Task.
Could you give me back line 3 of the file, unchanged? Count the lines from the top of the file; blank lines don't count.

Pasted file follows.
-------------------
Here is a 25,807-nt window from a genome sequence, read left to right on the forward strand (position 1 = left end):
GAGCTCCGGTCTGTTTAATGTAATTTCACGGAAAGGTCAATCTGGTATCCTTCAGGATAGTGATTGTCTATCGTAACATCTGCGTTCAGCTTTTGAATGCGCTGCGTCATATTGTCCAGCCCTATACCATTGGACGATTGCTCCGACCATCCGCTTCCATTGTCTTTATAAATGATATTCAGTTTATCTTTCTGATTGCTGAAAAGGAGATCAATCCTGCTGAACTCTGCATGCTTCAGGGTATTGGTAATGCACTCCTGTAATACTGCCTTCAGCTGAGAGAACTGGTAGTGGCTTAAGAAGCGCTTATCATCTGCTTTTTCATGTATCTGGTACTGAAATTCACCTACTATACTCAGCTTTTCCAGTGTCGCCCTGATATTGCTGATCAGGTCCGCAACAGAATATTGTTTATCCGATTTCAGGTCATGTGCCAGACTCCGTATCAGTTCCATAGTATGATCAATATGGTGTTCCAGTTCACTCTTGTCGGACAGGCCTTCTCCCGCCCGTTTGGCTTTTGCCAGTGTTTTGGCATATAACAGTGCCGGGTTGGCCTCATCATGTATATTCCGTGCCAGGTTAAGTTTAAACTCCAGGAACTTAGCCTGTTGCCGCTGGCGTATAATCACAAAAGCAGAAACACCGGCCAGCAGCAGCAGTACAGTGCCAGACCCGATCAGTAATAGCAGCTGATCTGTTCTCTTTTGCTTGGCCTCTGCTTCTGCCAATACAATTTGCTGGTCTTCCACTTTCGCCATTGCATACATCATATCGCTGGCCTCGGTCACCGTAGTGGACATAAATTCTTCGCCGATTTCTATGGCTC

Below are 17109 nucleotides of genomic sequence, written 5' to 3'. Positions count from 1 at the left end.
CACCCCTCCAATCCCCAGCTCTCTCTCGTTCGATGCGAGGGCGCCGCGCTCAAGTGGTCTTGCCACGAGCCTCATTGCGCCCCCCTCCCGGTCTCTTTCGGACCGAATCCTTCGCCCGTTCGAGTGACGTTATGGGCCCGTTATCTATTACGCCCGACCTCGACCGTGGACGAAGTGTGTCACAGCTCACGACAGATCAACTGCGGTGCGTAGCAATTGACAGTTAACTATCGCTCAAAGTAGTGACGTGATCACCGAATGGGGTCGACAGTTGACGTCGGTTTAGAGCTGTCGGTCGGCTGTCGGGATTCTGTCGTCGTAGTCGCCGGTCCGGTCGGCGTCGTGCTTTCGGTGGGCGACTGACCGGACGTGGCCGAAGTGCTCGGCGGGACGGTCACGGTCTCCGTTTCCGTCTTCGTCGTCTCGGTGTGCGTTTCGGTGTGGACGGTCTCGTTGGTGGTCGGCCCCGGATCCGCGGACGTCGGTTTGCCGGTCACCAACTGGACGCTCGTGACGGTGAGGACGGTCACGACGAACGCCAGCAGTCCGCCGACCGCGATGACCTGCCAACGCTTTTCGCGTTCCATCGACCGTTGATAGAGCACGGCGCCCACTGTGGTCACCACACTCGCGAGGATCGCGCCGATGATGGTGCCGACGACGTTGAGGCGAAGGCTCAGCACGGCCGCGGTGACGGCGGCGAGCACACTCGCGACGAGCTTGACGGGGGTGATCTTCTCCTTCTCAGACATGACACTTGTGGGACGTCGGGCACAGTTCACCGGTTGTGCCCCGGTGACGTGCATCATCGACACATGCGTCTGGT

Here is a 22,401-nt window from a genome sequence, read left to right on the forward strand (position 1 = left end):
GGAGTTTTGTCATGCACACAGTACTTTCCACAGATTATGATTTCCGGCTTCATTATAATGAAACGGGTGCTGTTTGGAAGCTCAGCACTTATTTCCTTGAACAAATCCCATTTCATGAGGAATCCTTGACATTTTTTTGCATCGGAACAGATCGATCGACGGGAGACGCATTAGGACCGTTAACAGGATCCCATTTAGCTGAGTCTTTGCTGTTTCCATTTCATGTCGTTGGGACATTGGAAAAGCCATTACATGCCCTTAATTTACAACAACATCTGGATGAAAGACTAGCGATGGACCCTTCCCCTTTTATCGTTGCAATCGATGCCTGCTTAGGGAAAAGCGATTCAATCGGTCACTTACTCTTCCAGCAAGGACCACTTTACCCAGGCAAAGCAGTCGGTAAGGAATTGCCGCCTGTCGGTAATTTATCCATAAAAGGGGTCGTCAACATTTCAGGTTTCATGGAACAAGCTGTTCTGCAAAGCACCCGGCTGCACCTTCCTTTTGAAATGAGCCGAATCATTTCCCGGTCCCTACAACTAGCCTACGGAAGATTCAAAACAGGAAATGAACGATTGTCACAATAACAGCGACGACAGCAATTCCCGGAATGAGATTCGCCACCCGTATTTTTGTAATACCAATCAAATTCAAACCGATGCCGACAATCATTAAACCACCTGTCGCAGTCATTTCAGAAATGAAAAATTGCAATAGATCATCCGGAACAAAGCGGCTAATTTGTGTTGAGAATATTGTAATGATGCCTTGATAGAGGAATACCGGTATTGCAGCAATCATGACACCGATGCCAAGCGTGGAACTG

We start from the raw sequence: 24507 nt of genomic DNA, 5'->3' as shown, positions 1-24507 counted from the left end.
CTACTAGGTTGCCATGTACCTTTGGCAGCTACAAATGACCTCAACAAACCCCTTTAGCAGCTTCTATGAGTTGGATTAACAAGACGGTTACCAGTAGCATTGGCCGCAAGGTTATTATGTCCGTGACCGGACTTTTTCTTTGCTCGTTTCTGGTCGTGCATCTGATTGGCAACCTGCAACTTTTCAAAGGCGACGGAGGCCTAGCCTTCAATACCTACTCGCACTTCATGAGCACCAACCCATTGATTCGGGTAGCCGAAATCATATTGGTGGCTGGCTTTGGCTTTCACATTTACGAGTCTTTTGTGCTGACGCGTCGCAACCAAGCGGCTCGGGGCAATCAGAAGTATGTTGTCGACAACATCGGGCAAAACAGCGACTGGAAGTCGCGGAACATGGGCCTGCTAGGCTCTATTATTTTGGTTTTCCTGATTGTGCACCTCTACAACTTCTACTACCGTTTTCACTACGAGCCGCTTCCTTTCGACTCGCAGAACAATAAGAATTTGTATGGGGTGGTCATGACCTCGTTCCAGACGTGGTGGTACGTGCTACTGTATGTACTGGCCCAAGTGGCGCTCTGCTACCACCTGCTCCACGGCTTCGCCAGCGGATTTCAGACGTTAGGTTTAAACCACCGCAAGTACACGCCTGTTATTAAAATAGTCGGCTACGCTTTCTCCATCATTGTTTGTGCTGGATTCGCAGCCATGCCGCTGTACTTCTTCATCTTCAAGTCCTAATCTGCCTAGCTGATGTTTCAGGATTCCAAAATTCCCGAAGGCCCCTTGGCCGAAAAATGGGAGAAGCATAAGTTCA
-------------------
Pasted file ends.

Below are 17109 nucleotides of genomic sequence, written 5' to 3'. Positions count from 1 at the left end.